There’s been a long (some would say interminable) debate about the importance of “stock” (long-lived) gases (like CO2) versus “flow” pollutants (like methane), to which he added this: “Describing methane as a ‘flow pollutant’ does not imply that it moves through the atmosphere without causing permanent climate effects, though the effects are different from those of CO2. Methane is a very potent warming agent in the short-term, so it is contributing significantly to current warming trends … Although methane does not accumulate in the atmosphere like CO2 does, it has potent effects on near-term warming, and this potency increases with increasing rates of methane emissions over time.”

His big point was that cutting methane quickly buys the planet time: “While noting that methane emissions from agriculture cannot, and need not be, reduced to zero, reducing global methane emissions quickly will [reduce] the peak warming temperature and the rate at which CO2 emissions need to be reduced …The delay will allow more time to bring direct CO2 emissions to net zero.”

He sees another bonus, too: giving our products a marketing edge: “There are many reasons to act aggressively to reduce [livestock] emissions. This goes beyond arguments of short-lived versus long-lived gases; there are also strong market and reputational reasons for driving down agricultural emissions while making farms more efficient and sustainable,” he said.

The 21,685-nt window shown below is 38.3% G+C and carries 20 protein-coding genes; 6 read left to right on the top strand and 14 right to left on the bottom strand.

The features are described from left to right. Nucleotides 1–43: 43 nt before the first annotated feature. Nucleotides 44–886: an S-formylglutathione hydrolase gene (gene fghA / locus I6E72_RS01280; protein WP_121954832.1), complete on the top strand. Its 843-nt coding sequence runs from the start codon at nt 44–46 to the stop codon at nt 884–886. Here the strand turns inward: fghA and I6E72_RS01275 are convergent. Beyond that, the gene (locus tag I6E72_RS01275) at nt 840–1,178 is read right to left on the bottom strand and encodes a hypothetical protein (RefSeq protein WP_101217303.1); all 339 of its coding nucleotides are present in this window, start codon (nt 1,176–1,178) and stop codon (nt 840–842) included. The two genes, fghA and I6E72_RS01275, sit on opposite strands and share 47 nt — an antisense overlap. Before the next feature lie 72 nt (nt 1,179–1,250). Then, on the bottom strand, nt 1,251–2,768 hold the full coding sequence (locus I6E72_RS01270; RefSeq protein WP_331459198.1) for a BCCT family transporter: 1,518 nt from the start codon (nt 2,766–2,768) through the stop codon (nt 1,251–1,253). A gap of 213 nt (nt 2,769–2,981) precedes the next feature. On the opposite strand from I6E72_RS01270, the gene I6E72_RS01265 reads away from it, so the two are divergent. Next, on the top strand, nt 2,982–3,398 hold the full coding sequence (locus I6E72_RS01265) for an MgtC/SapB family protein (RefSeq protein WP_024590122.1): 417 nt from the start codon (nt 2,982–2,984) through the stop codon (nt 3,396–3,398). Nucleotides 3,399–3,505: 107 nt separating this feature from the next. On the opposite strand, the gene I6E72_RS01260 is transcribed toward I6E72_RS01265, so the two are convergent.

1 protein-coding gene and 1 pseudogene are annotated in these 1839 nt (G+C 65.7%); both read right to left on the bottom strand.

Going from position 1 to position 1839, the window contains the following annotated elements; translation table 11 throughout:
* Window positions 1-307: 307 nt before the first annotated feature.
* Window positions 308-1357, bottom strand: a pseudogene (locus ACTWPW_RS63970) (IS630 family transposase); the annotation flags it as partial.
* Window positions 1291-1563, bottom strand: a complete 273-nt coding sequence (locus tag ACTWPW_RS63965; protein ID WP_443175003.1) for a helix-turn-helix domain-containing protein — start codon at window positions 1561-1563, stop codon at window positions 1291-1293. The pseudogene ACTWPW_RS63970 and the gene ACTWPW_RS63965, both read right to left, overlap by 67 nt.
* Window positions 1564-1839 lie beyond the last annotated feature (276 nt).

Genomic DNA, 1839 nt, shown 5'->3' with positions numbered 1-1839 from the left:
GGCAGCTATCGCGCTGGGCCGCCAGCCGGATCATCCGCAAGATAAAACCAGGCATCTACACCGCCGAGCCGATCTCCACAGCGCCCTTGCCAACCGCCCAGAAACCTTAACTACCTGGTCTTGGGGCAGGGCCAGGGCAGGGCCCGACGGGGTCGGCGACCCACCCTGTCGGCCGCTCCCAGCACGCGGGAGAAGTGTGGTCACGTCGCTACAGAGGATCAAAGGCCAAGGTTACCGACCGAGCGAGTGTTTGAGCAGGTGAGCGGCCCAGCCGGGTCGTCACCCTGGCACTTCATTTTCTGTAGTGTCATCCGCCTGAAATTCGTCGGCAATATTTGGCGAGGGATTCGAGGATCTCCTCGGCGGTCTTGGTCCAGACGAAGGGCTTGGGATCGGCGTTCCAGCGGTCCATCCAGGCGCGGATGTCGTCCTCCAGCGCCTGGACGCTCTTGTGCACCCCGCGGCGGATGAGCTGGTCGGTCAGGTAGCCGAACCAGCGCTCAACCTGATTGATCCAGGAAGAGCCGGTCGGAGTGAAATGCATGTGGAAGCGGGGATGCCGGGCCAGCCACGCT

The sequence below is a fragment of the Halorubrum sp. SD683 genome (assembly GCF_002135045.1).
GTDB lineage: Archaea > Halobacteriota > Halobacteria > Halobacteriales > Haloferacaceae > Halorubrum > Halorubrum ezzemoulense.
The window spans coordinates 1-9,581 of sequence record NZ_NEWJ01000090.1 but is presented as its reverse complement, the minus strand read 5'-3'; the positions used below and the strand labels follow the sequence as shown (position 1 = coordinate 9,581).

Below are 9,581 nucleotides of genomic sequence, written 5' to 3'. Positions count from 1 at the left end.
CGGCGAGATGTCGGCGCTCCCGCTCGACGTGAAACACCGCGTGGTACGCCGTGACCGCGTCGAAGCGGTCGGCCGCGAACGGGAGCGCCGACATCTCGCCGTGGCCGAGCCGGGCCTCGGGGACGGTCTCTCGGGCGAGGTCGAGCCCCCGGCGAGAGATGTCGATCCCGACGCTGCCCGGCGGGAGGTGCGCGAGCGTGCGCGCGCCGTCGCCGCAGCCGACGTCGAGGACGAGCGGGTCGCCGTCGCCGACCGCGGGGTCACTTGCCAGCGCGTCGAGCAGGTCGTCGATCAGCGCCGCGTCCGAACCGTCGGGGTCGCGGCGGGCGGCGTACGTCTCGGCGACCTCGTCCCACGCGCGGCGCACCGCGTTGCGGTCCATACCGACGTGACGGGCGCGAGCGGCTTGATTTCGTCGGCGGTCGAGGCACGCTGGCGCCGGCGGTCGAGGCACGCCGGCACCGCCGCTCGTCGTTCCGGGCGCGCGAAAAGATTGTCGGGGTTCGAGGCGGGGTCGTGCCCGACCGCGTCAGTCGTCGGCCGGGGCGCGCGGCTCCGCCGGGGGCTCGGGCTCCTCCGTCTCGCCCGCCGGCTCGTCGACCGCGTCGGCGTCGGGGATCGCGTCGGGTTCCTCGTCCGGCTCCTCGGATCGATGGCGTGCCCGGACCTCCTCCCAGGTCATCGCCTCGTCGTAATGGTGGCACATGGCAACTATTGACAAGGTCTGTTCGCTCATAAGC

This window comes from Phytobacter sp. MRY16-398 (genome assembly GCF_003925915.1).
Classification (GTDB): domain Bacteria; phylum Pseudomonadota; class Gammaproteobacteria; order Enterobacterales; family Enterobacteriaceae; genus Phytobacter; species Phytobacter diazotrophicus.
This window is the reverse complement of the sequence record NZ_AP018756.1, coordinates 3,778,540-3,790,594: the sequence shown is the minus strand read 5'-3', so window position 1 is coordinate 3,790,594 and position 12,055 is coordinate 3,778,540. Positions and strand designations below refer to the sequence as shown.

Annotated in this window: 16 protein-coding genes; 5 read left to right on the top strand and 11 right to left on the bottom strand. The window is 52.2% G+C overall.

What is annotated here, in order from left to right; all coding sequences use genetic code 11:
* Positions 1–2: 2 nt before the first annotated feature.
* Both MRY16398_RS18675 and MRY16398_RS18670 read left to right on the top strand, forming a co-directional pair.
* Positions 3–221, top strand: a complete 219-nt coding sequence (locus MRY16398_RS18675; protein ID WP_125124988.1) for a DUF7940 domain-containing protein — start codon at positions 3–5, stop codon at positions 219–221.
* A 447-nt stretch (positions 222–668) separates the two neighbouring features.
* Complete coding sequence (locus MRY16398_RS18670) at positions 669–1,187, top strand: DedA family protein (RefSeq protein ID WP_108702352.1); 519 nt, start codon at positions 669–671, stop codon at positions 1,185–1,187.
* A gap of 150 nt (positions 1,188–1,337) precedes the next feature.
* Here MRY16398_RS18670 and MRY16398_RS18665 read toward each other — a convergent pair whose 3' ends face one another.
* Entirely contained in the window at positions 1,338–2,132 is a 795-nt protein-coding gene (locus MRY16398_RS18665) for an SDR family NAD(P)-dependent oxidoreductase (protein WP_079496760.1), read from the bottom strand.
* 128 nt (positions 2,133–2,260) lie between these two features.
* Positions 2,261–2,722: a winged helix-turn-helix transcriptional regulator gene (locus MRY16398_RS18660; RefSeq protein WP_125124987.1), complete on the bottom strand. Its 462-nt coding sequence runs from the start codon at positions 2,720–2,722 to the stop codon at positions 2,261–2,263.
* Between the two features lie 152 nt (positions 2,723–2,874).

“There is a growing market for products that can be verified as having a low-emissions footprint, upon which New Zealand’s agricultural exports can capitalise.”

We don’t have a good way to measure farmers’ efforts

This is the stark reality for anyone trying to claim credit for cutting greenhouse gases: if you can’t measure it, it didn’t happen.

Even nations’ governments must stick to a complex set of mutually-agreed measuring techniques when they report their yearly emissions to other countries.

But neither the modelling tool Overseer, which many farmers are already using, nor any other tool we currently have is up to the job of telling us accurately how well farmers are cutting emissions, Gluckman says.

New Zealand farmers need something better and more comprehensive – ideally a single reporting system that incorporates water quality, animal welfare and other measures in the same tool, he says.